An infection that results in prophage genome replication but does not explicitly involve virion production except after subsequent prophage induction. Lytic infections, on the other hand, involve both phage replication and virion production. Phage-genome replication and virion production do not occur in the context of pseudo-lysogenic infections. Lysogenic infections should not be confused with “temperate-phage infections,” because temperate phages can infect using both strategies (lytic and lysogenic). Since most phages can infect bacterial cells and cause lysis despite having a lysogenic cycle, temperate phages are more common.
Can temperate phages cause cell lysis?
Under certain conditions, temperate phages can be induced to enter a lytic cycle. Most studies indicate that when the host cell is stressed, the lytic cycle is activated.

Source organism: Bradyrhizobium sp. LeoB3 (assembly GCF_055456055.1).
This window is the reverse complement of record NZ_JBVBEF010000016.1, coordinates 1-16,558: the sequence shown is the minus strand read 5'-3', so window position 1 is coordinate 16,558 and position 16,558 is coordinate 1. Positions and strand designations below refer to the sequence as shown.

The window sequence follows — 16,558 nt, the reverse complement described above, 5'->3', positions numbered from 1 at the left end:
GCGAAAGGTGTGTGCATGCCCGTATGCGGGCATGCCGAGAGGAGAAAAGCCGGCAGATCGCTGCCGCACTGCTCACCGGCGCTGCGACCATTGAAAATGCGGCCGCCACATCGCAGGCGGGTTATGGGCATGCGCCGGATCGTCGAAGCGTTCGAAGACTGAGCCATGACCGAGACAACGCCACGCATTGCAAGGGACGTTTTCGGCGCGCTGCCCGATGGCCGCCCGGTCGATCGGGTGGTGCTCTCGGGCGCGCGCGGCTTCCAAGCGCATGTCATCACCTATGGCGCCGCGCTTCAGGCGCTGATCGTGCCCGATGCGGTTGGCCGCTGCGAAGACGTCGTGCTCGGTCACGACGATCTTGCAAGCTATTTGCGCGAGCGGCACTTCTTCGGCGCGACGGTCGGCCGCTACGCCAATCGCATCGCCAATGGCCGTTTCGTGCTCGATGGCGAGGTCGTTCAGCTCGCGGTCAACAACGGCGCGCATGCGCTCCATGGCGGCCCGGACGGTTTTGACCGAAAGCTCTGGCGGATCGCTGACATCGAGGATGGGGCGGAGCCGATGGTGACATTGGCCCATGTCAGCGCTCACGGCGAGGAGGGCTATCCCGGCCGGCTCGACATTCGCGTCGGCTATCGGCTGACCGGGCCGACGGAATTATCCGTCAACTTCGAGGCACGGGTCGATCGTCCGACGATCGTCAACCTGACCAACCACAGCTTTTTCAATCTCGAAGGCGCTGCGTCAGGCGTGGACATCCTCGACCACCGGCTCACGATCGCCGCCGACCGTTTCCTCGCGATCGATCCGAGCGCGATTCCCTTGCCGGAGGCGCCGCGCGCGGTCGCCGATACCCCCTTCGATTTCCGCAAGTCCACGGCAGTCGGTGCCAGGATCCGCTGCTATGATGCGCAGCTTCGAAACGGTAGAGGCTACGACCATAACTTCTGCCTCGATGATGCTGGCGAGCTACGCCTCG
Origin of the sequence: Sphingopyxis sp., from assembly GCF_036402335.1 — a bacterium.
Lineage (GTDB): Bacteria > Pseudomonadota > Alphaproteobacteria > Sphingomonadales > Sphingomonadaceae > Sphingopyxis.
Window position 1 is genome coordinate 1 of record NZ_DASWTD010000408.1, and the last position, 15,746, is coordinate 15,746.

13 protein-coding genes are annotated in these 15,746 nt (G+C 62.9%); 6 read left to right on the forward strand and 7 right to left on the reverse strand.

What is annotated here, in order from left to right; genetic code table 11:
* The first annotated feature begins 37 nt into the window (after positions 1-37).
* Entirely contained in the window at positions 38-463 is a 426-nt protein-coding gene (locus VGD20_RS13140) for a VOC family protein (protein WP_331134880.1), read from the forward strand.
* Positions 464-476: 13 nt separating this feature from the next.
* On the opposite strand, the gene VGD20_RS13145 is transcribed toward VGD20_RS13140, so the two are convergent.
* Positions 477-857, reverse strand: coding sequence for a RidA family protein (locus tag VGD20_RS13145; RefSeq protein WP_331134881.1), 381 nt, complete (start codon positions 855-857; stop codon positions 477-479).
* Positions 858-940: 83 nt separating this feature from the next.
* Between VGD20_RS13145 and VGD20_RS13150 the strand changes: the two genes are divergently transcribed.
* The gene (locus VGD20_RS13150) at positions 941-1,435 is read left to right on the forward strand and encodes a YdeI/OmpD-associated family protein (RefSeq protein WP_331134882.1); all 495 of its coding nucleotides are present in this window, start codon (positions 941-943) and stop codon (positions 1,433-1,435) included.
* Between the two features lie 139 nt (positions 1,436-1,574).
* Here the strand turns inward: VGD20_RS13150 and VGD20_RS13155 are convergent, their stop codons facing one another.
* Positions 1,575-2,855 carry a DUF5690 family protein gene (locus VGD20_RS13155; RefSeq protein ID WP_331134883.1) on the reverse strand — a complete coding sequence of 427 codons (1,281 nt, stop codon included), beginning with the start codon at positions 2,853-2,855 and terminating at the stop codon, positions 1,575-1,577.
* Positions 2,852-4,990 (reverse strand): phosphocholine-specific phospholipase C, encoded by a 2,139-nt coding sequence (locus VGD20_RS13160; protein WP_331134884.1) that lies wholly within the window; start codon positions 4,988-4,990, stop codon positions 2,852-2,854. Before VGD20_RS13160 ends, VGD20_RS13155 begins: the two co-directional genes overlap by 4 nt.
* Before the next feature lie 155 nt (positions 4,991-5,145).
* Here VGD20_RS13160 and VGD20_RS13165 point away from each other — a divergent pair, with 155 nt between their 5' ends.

What is a typical characteristic of a temperate phage plaque?
When it infects a rapidly growing population of bacterial cells, it produces a plaque with something like a “bulls-eye” morphological feature, with a turbid centre surrounded by a clearing ring (See the image below).
Which phage lytic or temperate type is a better candidate for phage therapy?
For several reasons, lytic phages are better suited for phage therapy than temperate phages. Because they do not integrate their DNA with the bacterial genome, their lytic cycle is shorter, resulting in maximum results in a short period. Furthermore, if the phage is purely lytic, the transfer of undesirable genes from one bacteria to another (horizontal gene transfer) is unlikely. Temperate phages can be applied to other applications in the biotechnology industry. However, more research is needed to identify any benefits that can be used in phage therapy.
What are the similarities between the lytic and lysogenic cycles?
- Both are mechanisms of viral reproduction.
- They take place within the host cell.
- Both lytic and lysogenic can moderate the DNA replication and the protein synthesis of the host cell.
Temperate bacteriophages have a lysogenic life cycle, which requires the viral genome to be incorporated into the bacterial chromosome. This is how bacteriophage DNA is transferred without the infected cell being killed.
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